'First Man' Star Jason Clarke Dismisses Flag Criticism: "It's Nonsense"
"The film itself can be interpreted as patriotic," he said, after Sen. Marco Rubio lambasted the film for not depicting the planting of the American flag on the moon.
First Man star Jason Clarke defended the film and dismissed political criticism as “nonsense,” following accusations that Damien Chazelle's chronicling of the moon landing is less than patriotic.
Clarke, who stars as the first American man to walk in space, Edward Higgins White, in the Apollo 11 story, responded to criticism surrounding the film after a tweet from Sen. Marco Rubio decrying the lack of a flag-planting scene.
“It's nonsense; it's just nonsense. The film itself can be interpreted as patriotic,” said Clarke, speaking at the Deauville Film Festival ,where he was accepting a career honor. “It's just silly and naive I think. Of course it celebrates one of the greatest acts of America and Americans and humanity and mankind.”
The controversy followed the Aug. 29 press conference in Venice when star Ryan Gosling said he believed Neil Armstrong's moonwalk “was widely regarded not as an American but as a human achievement.” The comments spread on social media before Rubio criticized the film for not depicting the American flag being planted on the moon, tweeting: “The American people paid for that mission, on rockets built by Americans, with American technology & carrying American astronauts. It wasn't a UN mission.”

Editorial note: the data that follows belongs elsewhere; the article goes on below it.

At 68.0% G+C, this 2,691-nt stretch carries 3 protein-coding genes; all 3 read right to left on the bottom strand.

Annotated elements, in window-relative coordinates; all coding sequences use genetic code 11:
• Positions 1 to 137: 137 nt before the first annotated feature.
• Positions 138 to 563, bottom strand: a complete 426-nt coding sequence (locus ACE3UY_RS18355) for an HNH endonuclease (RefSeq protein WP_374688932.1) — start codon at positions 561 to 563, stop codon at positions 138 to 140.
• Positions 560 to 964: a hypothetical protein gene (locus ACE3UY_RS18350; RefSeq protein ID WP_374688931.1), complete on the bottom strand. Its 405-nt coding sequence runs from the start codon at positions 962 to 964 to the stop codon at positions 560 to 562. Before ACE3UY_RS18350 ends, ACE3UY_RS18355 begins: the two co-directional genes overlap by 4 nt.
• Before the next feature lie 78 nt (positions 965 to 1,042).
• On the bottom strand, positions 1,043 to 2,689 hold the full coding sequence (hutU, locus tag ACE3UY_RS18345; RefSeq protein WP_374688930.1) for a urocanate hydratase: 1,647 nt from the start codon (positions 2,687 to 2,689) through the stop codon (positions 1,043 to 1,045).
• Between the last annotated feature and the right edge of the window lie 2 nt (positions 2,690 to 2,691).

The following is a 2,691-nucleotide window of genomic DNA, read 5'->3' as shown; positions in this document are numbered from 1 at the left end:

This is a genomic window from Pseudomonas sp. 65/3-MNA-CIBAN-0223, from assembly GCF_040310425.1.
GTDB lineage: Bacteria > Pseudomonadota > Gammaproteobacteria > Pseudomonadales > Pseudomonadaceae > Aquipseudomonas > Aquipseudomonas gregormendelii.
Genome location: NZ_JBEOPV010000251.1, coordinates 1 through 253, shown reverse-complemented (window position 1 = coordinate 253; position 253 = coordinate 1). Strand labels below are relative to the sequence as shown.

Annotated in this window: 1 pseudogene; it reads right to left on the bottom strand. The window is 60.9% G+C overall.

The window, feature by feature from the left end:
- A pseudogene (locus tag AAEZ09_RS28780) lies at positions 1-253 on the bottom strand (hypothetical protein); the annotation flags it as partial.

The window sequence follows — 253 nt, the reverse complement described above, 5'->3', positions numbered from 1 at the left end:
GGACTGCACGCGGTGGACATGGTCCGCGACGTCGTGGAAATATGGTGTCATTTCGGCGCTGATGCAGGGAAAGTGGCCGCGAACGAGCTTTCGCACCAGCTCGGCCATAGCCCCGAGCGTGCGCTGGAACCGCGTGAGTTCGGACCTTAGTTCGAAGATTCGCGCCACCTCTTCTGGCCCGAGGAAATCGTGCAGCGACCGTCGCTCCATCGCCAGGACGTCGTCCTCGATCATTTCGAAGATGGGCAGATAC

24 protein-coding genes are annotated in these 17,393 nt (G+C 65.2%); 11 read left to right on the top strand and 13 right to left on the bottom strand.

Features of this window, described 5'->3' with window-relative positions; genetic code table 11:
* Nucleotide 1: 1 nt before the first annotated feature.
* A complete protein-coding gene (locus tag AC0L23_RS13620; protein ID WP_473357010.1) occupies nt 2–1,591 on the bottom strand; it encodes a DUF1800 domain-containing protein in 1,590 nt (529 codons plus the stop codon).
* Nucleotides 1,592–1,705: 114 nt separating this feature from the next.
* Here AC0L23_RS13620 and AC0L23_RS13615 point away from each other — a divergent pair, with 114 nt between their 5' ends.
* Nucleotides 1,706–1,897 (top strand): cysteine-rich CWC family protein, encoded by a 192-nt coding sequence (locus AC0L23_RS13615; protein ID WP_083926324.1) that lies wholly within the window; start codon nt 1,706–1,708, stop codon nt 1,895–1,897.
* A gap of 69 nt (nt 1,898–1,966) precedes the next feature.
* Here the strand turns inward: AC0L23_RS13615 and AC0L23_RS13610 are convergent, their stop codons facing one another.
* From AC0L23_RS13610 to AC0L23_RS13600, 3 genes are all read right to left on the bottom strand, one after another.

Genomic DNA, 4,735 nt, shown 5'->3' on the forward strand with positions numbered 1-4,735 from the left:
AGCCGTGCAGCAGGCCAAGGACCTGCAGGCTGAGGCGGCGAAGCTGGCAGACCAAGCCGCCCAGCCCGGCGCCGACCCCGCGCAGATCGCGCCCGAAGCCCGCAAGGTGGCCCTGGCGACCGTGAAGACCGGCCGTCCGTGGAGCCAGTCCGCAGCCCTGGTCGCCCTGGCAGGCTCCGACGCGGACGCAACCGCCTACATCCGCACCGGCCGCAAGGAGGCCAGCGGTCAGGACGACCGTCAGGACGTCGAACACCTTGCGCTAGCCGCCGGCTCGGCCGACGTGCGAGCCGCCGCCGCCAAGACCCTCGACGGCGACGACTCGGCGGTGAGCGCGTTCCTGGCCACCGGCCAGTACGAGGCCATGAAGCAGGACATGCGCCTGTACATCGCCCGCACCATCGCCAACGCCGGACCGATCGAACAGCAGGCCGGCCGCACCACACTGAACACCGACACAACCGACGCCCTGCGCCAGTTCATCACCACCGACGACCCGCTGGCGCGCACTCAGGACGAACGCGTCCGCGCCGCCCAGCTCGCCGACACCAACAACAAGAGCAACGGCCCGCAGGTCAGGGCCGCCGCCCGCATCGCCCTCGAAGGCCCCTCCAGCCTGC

“People look for conspiracy theories rather than looking for the truth,” added Clarke.
The actor credited co-stars Gosling, who stars as Armstrong, and Claire Foy for “doing the heavy lifting” on the space film since he had just wrapped the demanding Ted Kennedy drama Chappaquiddick when Chazelle approached him for the part.
Clarke drew comparisons between that film's theme and today's political atmosphere, which he called “dangerous.”
“We're happy to hold up people that hold up our ideals but don't really buy them. Hypocrisy and lack of responsibility is one of the biggest challenges facing us today,” he said, citing the “win at all costs” mentality that pits political opponents against each other. The Chappaquiddick incident stemmed from the Democrats wanting to win the White House, and he expressed hope that today's Democrats don't go down that same path.
The star also said he wrapped the upcoming Pet Sematary two weeks ago, just before heading to Venice and Deauville. “It killed me, exhausted me. It's a very physical, emotional, demanding story," Clarke said.